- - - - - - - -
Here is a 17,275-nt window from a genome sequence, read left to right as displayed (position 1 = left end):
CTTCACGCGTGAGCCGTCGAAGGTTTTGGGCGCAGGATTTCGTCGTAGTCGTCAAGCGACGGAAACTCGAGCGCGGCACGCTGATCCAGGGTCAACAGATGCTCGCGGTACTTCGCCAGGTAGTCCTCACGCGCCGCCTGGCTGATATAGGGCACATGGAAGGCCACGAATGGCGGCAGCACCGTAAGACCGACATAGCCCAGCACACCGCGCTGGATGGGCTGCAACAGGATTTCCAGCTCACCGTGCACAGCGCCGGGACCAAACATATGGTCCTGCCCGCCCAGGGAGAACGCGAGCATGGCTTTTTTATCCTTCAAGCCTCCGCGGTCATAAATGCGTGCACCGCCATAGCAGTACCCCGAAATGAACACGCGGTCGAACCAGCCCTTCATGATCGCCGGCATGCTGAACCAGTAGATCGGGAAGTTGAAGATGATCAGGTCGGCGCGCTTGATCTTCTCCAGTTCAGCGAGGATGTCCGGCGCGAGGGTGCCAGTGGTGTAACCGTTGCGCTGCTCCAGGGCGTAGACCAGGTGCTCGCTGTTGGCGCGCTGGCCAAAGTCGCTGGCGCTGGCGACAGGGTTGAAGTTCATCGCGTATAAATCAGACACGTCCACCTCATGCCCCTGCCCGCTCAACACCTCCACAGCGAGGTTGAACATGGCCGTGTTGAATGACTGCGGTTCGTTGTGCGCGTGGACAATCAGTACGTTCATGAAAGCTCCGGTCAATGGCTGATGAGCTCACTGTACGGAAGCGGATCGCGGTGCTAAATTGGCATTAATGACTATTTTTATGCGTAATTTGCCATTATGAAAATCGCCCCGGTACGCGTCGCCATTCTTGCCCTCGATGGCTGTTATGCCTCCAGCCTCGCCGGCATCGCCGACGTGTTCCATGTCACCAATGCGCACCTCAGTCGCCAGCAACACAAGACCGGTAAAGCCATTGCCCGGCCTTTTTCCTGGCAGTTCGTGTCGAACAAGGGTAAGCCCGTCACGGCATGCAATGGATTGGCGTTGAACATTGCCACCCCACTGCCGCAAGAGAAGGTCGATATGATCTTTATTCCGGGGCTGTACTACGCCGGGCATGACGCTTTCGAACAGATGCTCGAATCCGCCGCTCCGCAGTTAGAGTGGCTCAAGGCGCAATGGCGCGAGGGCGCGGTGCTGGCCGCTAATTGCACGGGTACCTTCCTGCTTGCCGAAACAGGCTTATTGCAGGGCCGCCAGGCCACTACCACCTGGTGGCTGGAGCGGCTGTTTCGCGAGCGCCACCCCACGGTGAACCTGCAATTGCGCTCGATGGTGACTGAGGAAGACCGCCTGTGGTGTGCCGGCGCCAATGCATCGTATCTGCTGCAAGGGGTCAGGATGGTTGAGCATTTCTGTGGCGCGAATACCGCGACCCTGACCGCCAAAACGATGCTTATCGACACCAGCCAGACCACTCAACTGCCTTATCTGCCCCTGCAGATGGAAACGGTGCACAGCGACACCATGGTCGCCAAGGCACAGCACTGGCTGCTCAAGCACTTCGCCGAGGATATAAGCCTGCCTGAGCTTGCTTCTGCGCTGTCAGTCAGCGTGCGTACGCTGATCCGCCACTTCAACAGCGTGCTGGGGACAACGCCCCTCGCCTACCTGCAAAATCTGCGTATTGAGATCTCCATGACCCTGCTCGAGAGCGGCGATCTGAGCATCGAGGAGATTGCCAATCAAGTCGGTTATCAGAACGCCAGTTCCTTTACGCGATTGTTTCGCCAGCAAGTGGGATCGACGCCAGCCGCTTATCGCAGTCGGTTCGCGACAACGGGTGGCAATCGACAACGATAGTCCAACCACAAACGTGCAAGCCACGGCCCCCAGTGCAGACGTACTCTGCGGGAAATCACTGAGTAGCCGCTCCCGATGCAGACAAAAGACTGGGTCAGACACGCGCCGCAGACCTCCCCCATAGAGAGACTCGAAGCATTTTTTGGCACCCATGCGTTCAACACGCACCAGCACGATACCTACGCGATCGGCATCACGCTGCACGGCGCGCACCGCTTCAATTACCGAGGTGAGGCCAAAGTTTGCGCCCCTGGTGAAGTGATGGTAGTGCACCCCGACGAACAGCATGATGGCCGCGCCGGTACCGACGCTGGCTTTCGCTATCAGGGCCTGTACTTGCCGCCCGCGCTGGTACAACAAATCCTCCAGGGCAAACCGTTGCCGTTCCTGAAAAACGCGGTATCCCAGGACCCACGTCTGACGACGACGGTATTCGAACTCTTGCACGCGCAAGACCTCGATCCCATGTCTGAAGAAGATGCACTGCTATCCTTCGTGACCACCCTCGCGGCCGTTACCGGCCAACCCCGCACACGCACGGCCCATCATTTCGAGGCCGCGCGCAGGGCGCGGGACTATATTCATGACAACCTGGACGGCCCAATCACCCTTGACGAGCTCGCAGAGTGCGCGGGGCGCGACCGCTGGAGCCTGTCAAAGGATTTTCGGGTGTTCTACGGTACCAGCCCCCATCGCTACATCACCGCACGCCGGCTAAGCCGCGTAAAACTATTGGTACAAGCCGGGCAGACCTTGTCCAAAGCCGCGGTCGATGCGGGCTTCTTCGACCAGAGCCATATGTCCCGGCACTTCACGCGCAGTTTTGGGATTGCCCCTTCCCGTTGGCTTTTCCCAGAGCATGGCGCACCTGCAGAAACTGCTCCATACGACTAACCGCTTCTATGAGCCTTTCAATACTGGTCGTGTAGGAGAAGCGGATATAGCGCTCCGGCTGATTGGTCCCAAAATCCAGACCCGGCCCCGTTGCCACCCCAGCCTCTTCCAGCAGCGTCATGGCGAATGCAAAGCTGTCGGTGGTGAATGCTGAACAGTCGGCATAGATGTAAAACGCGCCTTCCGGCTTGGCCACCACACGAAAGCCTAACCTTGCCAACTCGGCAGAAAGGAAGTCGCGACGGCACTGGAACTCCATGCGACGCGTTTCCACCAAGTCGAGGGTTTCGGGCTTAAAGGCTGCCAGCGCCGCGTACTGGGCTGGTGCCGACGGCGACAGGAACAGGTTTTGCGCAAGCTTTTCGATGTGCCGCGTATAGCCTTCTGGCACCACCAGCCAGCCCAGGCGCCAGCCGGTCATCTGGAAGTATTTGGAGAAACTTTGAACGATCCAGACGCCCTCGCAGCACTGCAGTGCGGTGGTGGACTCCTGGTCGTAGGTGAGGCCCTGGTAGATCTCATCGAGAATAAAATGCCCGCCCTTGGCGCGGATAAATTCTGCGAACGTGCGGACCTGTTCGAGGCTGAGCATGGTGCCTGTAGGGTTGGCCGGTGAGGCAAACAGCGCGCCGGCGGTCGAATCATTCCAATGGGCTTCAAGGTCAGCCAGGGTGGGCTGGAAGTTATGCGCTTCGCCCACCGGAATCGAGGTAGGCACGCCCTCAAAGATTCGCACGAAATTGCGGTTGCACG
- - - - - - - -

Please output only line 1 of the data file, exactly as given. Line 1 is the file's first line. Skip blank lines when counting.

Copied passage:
Here is a 17,275-nt window from a genome sequence, read left to right as displayed (position 1 = left end):